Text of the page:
A team of scientists at the Asian Institute of Technology (AIT) in Thailand are set to reinvent the toilet in three developing countries in Asia.
In a bid to find sustainable solutions to the current sanitation problems faced by the urban poor – not just in Thailand, but also in Cambodia and Vietnam – the researchers have embarked on a five-year project made possible by a US $5-million (150-million Baht) grant from the Bill & Melinda Gates Foundation in the United States.
AIT was one of 61 grant recipients from the Gates Foundation's Water, Sanitation, & Hygiene Team in 2011. The Environmental Engineering and Management field of study at AIT's School of Environment, Resources and Development is the new project holder for the field research project on "Sustainable Decentralized Wastewater Management Systems" lasting from 2012.
Of the 2.5 billion people without access to sanitation, 75% live in the Asia and Pacific region. In many developing countries, sanitation coverage depends on homeowners investing in toilets with onsite storage systems for human excreta, in the form of a pit or septic tank.
"Having toilets and onsite storage systems are not enough to make sanitation safe and sustainable. All too frequently, onsite storage systems malfunction due to a lack of information on the lifespan, poor operation and maintenance such as desludging," says project leader Dr. Thammarat Koottatep, Associate Professor at the Asian Institute of Technology. It is not uncommon for untreated effluent and the emptied sludge from onsite storage systems, so-called Fecal Sludge, to be discharged into nearby rivers or the neighborhood.
Dr. Thammarat believes the key to providing extensive sanitation coverage is to focus on reinventing innovative, decentralized systems. Decentralized systems provide the advantage of flexibility, in that different treatment technologies can be combined to meet the required goals of treating human excreta and wastewater from homes and businesses. In addition, decentralized systems have the advantage of saving homeowners the cost of connecting to a sewer, and eliminate the environmental burden of transporting large quantities of wastewater to the treatment plant.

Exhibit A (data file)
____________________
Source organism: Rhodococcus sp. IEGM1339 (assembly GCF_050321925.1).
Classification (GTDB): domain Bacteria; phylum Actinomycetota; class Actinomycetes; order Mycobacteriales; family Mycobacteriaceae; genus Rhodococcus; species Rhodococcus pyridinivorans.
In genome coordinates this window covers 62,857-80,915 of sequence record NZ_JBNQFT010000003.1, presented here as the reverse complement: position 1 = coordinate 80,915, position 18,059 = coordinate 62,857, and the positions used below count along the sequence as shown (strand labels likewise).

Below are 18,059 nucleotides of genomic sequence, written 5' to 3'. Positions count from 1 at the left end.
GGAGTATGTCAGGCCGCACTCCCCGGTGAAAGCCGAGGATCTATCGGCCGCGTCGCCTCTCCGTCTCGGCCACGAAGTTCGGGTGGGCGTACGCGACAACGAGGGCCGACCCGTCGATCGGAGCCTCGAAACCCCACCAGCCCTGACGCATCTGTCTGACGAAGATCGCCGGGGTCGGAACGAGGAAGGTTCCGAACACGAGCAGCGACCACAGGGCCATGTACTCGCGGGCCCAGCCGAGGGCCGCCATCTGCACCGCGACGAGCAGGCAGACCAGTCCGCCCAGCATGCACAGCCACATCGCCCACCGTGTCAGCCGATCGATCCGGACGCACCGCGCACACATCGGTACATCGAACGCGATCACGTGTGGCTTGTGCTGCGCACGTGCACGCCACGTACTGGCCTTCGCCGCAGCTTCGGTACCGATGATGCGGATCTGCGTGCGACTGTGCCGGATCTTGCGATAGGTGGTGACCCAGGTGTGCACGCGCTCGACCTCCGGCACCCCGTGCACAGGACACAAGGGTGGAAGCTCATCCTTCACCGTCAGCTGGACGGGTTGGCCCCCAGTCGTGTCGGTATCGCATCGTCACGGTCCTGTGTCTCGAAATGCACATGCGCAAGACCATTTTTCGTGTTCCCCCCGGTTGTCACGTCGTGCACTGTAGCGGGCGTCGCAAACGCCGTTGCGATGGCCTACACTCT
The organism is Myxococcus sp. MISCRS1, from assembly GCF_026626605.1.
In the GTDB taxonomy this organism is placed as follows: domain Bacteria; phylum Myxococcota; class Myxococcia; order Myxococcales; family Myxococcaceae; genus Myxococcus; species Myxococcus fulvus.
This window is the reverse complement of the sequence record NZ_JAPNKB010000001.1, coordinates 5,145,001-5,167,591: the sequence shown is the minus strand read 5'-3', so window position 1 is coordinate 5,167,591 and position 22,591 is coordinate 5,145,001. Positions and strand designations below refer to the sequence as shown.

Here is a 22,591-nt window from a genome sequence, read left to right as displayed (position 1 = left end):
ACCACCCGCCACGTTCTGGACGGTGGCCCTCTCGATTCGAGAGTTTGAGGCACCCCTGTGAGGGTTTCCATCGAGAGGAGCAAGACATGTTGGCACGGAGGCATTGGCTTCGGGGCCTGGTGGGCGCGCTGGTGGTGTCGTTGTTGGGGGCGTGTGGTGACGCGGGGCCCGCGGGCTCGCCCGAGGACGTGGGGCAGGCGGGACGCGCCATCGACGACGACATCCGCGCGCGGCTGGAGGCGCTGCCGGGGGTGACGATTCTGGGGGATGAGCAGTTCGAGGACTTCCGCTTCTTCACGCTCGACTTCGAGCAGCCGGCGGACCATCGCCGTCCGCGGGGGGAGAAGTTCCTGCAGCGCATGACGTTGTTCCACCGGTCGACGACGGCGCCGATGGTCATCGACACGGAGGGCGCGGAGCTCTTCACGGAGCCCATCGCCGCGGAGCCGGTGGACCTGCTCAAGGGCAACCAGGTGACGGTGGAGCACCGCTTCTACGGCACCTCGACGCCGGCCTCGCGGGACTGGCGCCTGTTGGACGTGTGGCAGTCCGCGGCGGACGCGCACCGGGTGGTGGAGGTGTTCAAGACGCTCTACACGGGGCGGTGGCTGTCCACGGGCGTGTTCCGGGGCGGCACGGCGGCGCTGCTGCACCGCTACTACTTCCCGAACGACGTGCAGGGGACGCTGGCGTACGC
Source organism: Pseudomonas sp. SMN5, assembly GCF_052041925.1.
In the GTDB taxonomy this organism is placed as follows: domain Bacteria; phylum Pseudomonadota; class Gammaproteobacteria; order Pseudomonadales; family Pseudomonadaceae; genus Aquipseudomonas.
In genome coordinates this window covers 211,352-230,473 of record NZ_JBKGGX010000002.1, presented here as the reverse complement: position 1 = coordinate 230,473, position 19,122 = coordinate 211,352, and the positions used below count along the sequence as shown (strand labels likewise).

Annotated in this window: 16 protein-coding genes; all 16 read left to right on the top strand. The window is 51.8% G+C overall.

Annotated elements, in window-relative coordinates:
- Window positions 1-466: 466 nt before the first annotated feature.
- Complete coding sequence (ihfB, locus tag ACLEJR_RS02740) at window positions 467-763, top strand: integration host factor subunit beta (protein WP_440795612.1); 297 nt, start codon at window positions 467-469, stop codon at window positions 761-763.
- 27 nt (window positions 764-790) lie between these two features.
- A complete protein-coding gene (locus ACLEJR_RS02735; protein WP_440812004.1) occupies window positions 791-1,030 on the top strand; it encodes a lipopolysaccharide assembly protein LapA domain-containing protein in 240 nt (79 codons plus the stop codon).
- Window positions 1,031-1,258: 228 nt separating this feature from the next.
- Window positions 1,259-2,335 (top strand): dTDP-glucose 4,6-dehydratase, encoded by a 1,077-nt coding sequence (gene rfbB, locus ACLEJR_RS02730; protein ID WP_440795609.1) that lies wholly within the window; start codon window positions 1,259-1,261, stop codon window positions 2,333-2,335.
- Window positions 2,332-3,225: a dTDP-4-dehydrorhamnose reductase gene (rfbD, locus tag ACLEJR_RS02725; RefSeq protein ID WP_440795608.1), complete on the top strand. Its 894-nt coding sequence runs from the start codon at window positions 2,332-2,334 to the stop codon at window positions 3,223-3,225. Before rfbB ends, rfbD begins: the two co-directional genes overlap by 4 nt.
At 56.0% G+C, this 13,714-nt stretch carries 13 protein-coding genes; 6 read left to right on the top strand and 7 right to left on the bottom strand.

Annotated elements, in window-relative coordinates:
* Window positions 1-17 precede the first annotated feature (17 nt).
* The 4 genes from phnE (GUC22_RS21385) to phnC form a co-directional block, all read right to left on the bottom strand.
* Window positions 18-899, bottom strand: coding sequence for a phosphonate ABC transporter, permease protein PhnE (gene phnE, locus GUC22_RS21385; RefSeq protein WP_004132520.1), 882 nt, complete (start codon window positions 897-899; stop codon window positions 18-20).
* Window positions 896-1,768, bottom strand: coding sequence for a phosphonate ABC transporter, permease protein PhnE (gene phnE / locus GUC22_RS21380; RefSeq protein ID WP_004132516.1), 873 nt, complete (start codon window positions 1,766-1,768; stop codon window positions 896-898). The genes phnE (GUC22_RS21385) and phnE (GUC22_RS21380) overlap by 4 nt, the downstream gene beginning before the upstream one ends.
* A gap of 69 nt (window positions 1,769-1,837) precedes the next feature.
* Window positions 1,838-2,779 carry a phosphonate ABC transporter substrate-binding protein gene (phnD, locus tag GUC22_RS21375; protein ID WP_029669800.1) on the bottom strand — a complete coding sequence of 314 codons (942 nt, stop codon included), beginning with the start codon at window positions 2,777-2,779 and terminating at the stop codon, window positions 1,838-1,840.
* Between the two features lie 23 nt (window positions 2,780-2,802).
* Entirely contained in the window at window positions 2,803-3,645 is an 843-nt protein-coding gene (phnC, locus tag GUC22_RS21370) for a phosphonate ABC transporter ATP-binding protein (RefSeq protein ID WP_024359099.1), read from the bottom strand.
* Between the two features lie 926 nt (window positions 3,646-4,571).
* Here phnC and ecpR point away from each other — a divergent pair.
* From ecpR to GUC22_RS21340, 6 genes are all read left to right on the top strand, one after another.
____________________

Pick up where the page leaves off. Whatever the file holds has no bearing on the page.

The project – officially titled Sustainable Decentralized Wastewater Management in Developing Countries. Design, Operation and Monitoring – uses a "Market-driven Approach" to ensure the innovative decentralized systems are saleable and affordable to the urban poor.
The 5-year project will be carried out in three phases: Phase I) creating a platform for innovation; Phase II) designing and developing lead options for commercialization; and Phase III) catalyzing commercialization of lead options.
Of the 20 million cubic meters of domestic wastewater produced per day in Thailand, only 1.6 million cubic meters are collected in sewer networks and sent to treatment plants, many of which do not function. The figures for fecal sludge are equally alarming: in Thailand, 60,000 tons of fecal sludge is collected per day, but only 4,500 tons per day (i.e., less than 10%) are treated correctly. This project aims to double the amount of correctly treated fecal sludge, with innovative business models.
The overarching aim of this research is to reinvent decentralized systems and technologies for treatment and safe disposal of human excreta and wastewater from dwellings and businesses close to their sources. The ultimate goal of the project is to catalyze the commercialization of novel, superior decentralized wastewater treatment systems aimed at radically improving sanitation for the poor, particularly in urban areas.
Dr. Thammarat says a market-led approach focused on the needs of potential customers and users will frame technology development and innovation so as to generate bona fide marketplace demand. Products derived from the project will include treatment technologies that are applicable in developing countries and are based on sound scientific, technical and market evidence.
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